# Cycle Time Analysis

 Contents 1 Applications 2 Procedures 3 Instructions    3.1 End-Point Measurements    3.2 Controlled Experiments    3.3 Historical Research    3.4 Scientific Analysis 4 Example    4.1 Resources

A technique that examines the total length of time an activity needs to complete its cycle. It is measured by the amount of time that an input to a business activity requires to be transformed to an output. Where a process consists of multiple activities, the cycle time for any given activity is the time between previous activity completion and current activity completion (including any time between the completion of one activity and the start of the next activity). The objective of Cycle Time Analysis (CTA) is to identify opportunities for breakthrough and the achievement of continuous process improvement, using time as a core measure. CTA is an application of "actual delta theoretical", or "A delta T" (see Gap Analysis), where the gap between actual and theoretical time-to-completion is analyzed.

## Applications

• To identify non-value-adding activities in an activity work flow.
• To identify current time-to-completion measures for an activity work flow.
• To compare current to theoretical or desired measures.

## Procedures

1. Determine activity to be analyzed.
2. Gather activity profile information and add time-to-completion for target activities.
3. Calculate activity cycle time by summing time-to-completion for all activities on the work flow.
4. Develop and apply criteria for distinguishing value-added activities.
5. Sum time-to-completion for value-added activities only (Theoretical Time).
6. Compute Cycle Time Performance Ratio (CTPR = Actual Time/Theoretical Time).
7. Determine corrective actions to drive CTPR toward a value of 1 by reducing/eliminating non-value-added activities during subsequent reengineering.

## Instructions

Confirm the scope of the Cycle Time Analysis. The scope may encompass one key activity or a set of activities surrounding a particular business problem and/or comprising the value stream activities flow (see Work Flow Diagramming). Then gather activity profile information, pertaining to the target activities, and assign actual time-to-completion values for each activity (see Activity Profiling). An effective approach is to add the times to the work flow diagram (see following example). Where actual times are not readily available, best-guess estimates may be used, provided that the means for estimation are consistent across all activities. If actuals are not available and estimates are not practical, standard times can be used. Some ways to collect cycle times are as follows:

### End-Point Measurements

In this scenario, for example, repetitive activities start with a written, dated input and finish when the output is delivered. There are two characteristics of end-point measurements: beginning and end dates can be correlated, and there are a large number of incidents. Once the information has been gathered, it is possible to calculate the average cycle time for the activity. (See following example.)

### Controlled Experiments

Beginning and end dates are not always optimal solutions for determining cycle time. There may be instances when these dates are unavailable or simply do not exist. Controlled experiments allow for gathering data related to the selected sample. Use controlled experiments for small to medium-sized activity work flows. It would be too time-consuming for a project team to prototype and experiment with value streams that extend for weeks or months (see Simulation).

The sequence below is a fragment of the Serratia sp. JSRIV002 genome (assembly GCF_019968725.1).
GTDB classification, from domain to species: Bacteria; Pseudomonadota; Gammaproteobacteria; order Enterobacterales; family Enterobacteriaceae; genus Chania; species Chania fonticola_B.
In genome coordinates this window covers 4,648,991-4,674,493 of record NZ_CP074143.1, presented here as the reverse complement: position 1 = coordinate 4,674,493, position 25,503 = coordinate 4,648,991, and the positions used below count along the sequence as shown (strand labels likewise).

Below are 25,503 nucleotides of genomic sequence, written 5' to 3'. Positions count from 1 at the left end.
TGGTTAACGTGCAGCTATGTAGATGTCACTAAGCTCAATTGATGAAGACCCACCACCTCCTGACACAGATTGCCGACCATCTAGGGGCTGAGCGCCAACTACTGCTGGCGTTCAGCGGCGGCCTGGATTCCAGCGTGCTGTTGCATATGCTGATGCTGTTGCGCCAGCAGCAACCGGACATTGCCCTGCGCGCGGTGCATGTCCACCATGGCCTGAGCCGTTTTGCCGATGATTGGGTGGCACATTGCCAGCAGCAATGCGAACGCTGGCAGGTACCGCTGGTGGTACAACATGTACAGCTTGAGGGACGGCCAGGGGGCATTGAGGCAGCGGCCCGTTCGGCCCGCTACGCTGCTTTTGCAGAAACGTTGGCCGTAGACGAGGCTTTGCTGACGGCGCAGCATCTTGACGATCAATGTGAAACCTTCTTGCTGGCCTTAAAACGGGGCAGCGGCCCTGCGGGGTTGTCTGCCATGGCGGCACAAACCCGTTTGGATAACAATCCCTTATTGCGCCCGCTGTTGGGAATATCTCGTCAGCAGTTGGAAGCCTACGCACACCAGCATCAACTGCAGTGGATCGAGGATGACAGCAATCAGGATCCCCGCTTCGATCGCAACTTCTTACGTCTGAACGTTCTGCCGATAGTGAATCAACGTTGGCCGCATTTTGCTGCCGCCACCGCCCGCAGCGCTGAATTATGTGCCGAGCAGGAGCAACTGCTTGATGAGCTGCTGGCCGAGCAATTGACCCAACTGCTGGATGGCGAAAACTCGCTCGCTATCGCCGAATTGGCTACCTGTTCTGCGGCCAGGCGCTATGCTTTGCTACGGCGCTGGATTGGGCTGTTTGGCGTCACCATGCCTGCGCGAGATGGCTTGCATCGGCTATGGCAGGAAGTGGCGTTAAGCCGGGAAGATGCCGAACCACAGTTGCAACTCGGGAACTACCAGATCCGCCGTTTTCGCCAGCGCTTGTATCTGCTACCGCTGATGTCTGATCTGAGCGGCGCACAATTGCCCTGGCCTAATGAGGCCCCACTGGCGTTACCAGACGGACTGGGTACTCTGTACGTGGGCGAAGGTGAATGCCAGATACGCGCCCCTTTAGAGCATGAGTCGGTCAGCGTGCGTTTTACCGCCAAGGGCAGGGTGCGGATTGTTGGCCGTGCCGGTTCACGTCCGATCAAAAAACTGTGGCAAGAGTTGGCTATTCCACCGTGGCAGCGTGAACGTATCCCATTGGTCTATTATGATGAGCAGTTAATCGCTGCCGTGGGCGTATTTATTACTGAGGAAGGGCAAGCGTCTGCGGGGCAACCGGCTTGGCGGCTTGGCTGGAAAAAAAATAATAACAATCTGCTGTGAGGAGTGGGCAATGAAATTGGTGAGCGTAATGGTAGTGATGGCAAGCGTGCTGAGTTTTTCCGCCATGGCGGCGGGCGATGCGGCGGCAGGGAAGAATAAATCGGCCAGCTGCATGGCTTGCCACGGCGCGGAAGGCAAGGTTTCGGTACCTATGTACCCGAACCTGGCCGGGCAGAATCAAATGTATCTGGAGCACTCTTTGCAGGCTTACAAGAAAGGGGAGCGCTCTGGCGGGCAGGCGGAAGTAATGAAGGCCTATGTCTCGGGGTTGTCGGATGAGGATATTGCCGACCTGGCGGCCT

### Historical Research

Operating manuals, procedure descriptions, corporate policies, and other business documentation may promote cycle time information (or clues to derive cycle time). Reviewing and researching these historical records may be helpful. Be sure to adjust for relevance.

### Scientific Analysis

This approach involves breaking down the activity into component steps and then, for each component, estimating its cycle time. Obtain the necessary information from subject matter experts performing the work, to estimate cycle time. Estimate the amount of time currently spent on the entire process by summing the times for all activities.

Apply Brainstorming, Workshops and/or Facilitation techniques, if necessary, to determine what the criteria are for "added value " activities, and identify those activities which do not add value to the customer of the activity. Some rules of thumb for determining if an activity adds value are:

• Is the activity a compensation for earlier defects?
• Does the activity add value to the product in the eyes of the customer?
• Is the activity in the direct path to the objective/outcome?
• Is the activity redundant?
Reconstruct the work flow diagram with only the value-added activities during redesign, after all breakthrough concepts have been explained. Calculate the total time spent in value-added activities (e.g., Theoretical Time), and compute the Cycle Time Performance Ratio (CTPR), which is the ratio of actual time to theoretical time. This measurement provides a baseline for plotting continuous process improvement by continually "pushing down" on other non-value-added activities where the actual time is driven toward the Theoretical and the CTPR approaches a value of 1. Techniques such as Root Cause Analysis or Ishikawa Diagramming may also be used to develop the means to eliminate the non-value-adding activities during redesign.

## Example

### Resources

1. Dr. H. J. Harrington. Business Process Improvement, The Breakthrough Strategy for Total Quality, Productivity, and Competitiveness. McGraw-Hill Inc, 1991.